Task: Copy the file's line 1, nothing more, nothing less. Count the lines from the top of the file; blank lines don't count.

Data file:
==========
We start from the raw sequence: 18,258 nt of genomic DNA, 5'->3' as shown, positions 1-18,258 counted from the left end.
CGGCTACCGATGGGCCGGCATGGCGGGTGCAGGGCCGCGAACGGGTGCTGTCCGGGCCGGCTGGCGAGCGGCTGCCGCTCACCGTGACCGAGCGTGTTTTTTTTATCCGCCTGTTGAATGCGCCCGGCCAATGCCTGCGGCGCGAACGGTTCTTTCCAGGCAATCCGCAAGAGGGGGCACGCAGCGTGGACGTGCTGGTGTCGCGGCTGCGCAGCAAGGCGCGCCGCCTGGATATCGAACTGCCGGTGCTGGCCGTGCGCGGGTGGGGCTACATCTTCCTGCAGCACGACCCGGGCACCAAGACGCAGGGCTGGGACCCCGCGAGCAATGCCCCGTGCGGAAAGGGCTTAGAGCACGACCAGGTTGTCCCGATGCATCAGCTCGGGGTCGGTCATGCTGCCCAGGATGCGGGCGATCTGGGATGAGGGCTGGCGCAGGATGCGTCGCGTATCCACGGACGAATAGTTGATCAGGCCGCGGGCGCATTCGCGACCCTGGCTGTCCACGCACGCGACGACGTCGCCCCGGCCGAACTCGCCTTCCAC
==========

We start from the raw sequence: 18,258 nt of genomic DNA, 5'->3' as shown, positions 1-18,258 counted from the left end.